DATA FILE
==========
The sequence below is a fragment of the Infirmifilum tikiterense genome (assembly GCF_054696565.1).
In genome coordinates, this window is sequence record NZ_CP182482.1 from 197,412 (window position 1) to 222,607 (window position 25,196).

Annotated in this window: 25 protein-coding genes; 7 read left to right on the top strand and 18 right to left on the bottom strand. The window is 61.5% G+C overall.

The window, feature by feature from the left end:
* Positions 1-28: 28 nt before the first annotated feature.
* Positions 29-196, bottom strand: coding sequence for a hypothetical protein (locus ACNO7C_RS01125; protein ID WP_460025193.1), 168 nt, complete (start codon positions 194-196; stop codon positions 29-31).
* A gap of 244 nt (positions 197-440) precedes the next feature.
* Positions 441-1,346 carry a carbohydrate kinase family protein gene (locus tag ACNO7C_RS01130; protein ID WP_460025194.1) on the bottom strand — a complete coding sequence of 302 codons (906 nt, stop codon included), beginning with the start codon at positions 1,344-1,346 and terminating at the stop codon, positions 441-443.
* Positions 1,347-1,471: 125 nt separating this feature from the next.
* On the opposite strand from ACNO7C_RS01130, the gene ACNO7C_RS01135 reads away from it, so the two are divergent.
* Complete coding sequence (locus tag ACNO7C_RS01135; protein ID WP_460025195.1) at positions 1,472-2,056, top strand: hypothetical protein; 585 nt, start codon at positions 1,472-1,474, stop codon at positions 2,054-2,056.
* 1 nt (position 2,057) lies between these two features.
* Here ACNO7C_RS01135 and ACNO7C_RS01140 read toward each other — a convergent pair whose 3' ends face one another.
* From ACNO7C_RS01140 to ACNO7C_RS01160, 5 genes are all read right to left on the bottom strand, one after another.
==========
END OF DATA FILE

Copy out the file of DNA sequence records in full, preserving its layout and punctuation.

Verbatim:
The sequence below is a fragment of the Infirmifilum tikiterense genome (assembly GCF_054696565.1).
In genome coordinates, this window is sequence record NZ_CP182482.1 from 197,412 (window position 1) to 222,607 (window position 25,196).

Annotated in this window: 25 protein-coding genes; 7 read left to right on the top strand and 18 right to left on the bottom strand. The window is 61.5% G+C overall.

The window, feature by feature from the left end:
* Positions 1-28: 28 nt before the first annotated feature.
* Positions 29-196, bottom strand: coding sequence for a hypothetical protein (locus ACNO7C_RS01125; protein ID WP_460025193.1), 168 nt, complete (start codon positions 194-196; stop codon positions 29-31).
* A gap of 244 nt (positions 197-440) precedes the next feature.
* Positions 441-1,346 carry a carbohydrate kinase family protein gene (locus tag ACNO7C_RS01130; protein ID WP_460025194.1) on the bottom strand — a complete coding sequence of 302 codons (906 nt, stop codon included), beginning with the start codon at positions 1,344-1,346 and terminating at the stop codon, positions 441-443.
* Positions 1,347-1,471: 125 nt separating this feature from the next.
* On the opposite strand from ACNO7C_RS01130, the gene ACNO7C_RS01135 reads away from it, so the two are divergent.
* Complete coding sequence (locus tag ACNO7C_RS01135; protein ID WP_460025195.1) at positions 1,472-2,056, top strand: hypothetical protein; 585 nt, start codon at positions 1,472-1,474, stop codon at positions 2,054-2,056.
* 1 nt (position 2,057) lies between these two features.
* Here ACNO7C_RS01135 and ACNO7C_RS01140 read toward each other — a convergent pair whose 3' ends face one another.
* From ACNO7C_RS01140 to ACNO7C_RS01160, 5 genes are all read right to left on the bottom strand, one after another.